How Your Association Can Benefit from Responsive Design

“Responsive” websites are web sites that are designed to be viewed and interacted with flawlessly on a desktop, tablet, or mobile phone. Your users will be able to switch seamlessly between devices, maintaining a familiar user experience.

The benefits of a responsive website are particularly felt by mobile users, so let’s start off by discussing why this demographic is important to consider if you are designing a site for your association.

Image WikiMedia/Tooroot

Image WikiMedia/Tooroot

Why mobile?

Mobile devices are taking off across the globe. 300,000 babies are born every day around the world, but recent research shows that 1.3 million mobile devices are activated every day. In some countries, there are more mobile devices than people.  Some of our clients think their audience is not mobile. These opinions are usually based on outdated data, so let’s bust some myths:

Myth: Mobile users do not come to your website

Fact: Our customers see between 25-30% users visiting from mobile browsers. Worldwide, mobile browsing accounts for 15% of all traffic (not counting tablets). If you don’t want those members, I’m fairly sure your competitors will be glad to serve them. (And yes, even associations have competition.)

If you are not seeing mobile users on your site, it’s because your site is not easy for them to use and those users are going to your competition.

Myth: Mobile users are young users and you don’t want them.

Fact: 24% of tablet users are 35-54, and 17% sare 55 or older.

Myth: you can go mobile later.

Fact: Ignoring mobile platforms was a losing proposition four years ago and it remains so today. Ask Bill Gates:  in 2009, Microsoft had 90% of the operating system market share. In 2012 they have just 23% of the market share when including mobile devices.).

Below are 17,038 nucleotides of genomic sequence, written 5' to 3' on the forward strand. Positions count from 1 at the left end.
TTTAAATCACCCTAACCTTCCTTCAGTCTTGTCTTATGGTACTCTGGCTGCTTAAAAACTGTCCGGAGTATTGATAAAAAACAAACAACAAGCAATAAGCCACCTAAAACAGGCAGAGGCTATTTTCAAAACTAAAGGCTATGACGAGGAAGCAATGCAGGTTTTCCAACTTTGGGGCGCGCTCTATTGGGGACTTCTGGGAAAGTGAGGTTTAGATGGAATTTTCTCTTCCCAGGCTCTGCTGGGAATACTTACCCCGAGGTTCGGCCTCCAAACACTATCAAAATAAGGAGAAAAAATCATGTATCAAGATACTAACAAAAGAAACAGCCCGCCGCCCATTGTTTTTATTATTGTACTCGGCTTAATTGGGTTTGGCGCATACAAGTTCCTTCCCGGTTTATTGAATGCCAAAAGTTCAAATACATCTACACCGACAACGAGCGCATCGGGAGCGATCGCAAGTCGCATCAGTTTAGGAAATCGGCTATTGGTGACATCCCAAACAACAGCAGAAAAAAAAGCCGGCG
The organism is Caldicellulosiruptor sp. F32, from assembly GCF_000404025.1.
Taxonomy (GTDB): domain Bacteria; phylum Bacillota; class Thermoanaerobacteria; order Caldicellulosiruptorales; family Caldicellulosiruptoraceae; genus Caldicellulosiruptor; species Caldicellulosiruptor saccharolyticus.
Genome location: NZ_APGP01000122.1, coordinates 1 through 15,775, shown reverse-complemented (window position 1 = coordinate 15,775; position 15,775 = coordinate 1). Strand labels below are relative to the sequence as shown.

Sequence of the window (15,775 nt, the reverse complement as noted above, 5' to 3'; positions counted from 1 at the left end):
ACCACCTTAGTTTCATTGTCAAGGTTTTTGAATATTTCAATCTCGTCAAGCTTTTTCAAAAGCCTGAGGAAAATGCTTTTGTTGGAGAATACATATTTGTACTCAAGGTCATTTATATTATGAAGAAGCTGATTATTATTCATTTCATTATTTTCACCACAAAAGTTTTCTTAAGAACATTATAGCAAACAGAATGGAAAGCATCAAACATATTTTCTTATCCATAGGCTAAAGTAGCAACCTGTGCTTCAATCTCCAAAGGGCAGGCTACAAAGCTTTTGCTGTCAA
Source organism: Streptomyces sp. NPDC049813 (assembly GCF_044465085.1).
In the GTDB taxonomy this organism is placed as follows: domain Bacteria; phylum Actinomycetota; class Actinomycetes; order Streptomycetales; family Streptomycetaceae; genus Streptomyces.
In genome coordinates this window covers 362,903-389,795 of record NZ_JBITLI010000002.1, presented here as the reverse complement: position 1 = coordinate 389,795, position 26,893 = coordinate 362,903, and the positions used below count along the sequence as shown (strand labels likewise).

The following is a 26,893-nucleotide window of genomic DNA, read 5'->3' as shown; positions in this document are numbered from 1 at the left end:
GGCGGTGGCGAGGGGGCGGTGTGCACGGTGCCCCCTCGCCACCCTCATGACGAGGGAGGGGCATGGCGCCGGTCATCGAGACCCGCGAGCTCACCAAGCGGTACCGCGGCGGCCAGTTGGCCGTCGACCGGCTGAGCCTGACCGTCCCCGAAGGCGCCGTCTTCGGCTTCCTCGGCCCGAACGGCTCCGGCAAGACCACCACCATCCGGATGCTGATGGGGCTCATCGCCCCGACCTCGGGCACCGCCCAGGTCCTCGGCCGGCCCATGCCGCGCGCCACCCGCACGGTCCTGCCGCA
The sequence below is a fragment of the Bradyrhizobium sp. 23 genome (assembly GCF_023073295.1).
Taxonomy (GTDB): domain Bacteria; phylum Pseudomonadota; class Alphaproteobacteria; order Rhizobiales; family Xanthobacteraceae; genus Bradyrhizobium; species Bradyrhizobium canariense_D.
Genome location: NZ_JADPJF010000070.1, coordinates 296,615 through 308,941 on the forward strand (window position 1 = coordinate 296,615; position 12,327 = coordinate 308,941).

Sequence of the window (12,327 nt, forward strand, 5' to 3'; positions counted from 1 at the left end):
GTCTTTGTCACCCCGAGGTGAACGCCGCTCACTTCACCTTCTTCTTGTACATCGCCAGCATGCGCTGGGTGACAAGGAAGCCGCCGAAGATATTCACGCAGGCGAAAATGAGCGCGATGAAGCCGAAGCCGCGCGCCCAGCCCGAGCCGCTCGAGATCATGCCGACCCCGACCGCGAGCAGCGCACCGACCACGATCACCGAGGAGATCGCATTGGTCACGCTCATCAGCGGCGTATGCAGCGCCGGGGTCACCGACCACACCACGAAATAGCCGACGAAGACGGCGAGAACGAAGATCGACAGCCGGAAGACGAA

Users are no longer tied to a single screen. Users will visit a site from their work desktop, again on the train home via their mobile, and curl up with it in bed with their tablet. For more than a year now, more email is read on mobiles than desktops, so that email campaign you just launched had better be accessible via a mobile browser.

Responsive design for multi-device websites

By applying responsive design principles, we can create a single website that will be optimized on all devices. This means a single website for all users. The initial design may be more expensive than just designing for a single type of device, but for the cost-conscious there are great responsive WordPress themes available commercially so it is not necessary to build from scratch. The incremental cost of building a responsive design is minor compared to building a separate mobile-only website or mobile app.

Responsive designs look fresh and contemporary and are often coupled with other modern design techniques. A clean, up-to-date website will reflect your association’s value and expertise. If you think a clean design doesn’t matter, think again: Users will judge you by your website, and you have 1/20th of a second to make a great first impression.

In summary, responsive design:

  • is cost-effective;
  • is user-friendly on all devices;
  • depicts your organization as trustworthy and authoritative.


Lastly, a few words on alternatives to responsive design:

  • A custom mobile website may be a great option if your primary website is “big.” Or it may not be. There is a great debate going on between usability guru Jakob Nielsen and more than a few other experts on what’s better: a custom mobile site, or a single website with responsive design. The bottom line is often price: creating and maintaining a separate website may be cost-prohibitive, or that money may be better spent creating an app.
  • A mobile app can be more useful than a mobile website. Also, research shows that apps are used more often, and for more interactions, than websites. The downside is the barrier to entry is greater, since users will have to download and install an app.
  • A non-responsive modern design is also possible. For most simple sites without complex content, mobile browsers can do a good job of presenting a modern design. For best results, the design should use modern techniques such as progressive enhancement and CSS3. And of course, if you must use mobile un-friendly technologies such as Adobe Flash, always serve mobile-friendly alternatives to mobile users.

What’s your experience with responsive design or mobile users? Tell us in the comments.

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